Soup glorious soup



It’s time for summer salads to give way for winter soups, and just in time for the big wet,  Belinda Jeffery’s given Verandah Magazine a fabulous soup – complete with ‘sippets’.

Split Pea and Ham Soup with Sippets

It never ceases to delight me the way just a few simple ingredients can be transformed into such a soothing and delicious meal with so little work. But remember ‘meal’ is the operative word here, for this soup really sticks to your ribs and I can’t imagine following it with a main course!

500g green split peas

1 large meaty ham hock*

1 bay leaf

2 large onions, peeled and chopped

3 large potatoes, peeled and cut into chunks

2.5 litres water

Salt and freshly ground black pepper, to taste

Garnish: continental parsley leaves and sippets (see recipe below)

*Ask your butcher to saw the hock into 3 or 4 pieces as it is much easier to fit these into the pan.

Split peas always need a good wash and soak before you use them, so the night before you want to make the soup, tip the peas into a large bowl and fill it with cold water. Swish the peas around with your hand – the water will become quite milky – then drain them. Do this another three or four times at least, until the water becomes relatively clear. Once that happens, cover the peas again with cold water and leave them to soak overnight in a cool spot. (A cool spot is important, because they can ferment if they’re too warm. This is something I learnt early in the piece, when we had an unseasonably warm autumn night – when I checked on the peas in the morning they were merrily bubbling away!)

The next day, rinse the peas well then drain them. Tip them into a very large saucepan or stock-pot and add the ham hock pieces, bay leaf, onion, potato and water. Bring the soup to the boil over high heat, then reduce the heat and let it simmer, partially covered, for about 1 ¼ -1 ½ hours until the peas and potatoes are mushy and disintegrating. Every so often while the soup is cooking, skim off any froth that floats on the surface. To check it’s ready, squash some pieces of potato against the side of the pan – they should fall apart easily.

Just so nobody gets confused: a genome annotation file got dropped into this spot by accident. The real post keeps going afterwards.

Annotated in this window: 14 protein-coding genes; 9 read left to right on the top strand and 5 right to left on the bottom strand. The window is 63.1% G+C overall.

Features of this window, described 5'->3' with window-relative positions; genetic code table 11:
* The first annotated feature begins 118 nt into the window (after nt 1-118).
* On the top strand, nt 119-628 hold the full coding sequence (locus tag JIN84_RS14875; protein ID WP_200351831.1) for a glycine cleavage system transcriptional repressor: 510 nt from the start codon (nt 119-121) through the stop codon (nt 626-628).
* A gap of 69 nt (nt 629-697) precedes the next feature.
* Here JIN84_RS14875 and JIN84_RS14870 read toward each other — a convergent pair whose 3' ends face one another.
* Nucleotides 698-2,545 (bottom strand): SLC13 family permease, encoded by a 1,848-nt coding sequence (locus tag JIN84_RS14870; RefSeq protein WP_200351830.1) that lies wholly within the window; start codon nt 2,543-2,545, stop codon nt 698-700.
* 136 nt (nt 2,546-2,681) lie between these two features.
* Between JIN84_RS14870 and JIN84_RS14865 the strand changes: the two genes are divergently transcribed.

When the soup is ready, remove the chunks of ham hock and reserve them. Discard the bay leaf. Puree the pea mixture (ideally with a stick blender so it can all be done in the same pan) then add salt and pepper, to taste.


As soon as the ham hock pieces are cool enough to handle, strip the meat from them, discarding any skin and fat. Chop the meat into little chunks and return it to the soup reserving a handful for garnishing. If the soup has cooled down a bit too much, warm it gently. Ladle into bowls and sprinkle each serve with some of the reserved ham and parsley leaves. Serve a bowlful of sippets separately. Serves 6.

P.S. As the soup sits it thickens even more, so if you make it ahead of time, you will have to thin it with more water when you reheat it.


These tiny little cubes of fried bread are awfully addictive and I invariably make heaps more than we need as at least half of them mysteriously disappear off the draining paper as soon as they are cool enough to eat! To make them, remove the crusts from slices of white or wholemeal bread, and cut the bread into small chunks (about 1 ½ cm). Pour olive oil into a large frying pan to the depth of 4mm or so, and heat over medium heat. When the oil is hot, toss in the bread cubes and cook, turning them regularly, until they’re golden all over – this doesn’t take long and you will need to keep an eye on them as they burn quite rapidly. As soon as they’re ready, scoop them out onto paper towels to drain. Pile them into a bowl and serve them with the soup. My mum used to fry the bread chunks in bacon fat which would probably not be considered quite the done thing these days, but gosh they were delicious!


Photographs: Rodney Weidland

For more information on Belinda Jefferey and her recipes go to:




Leave a Reply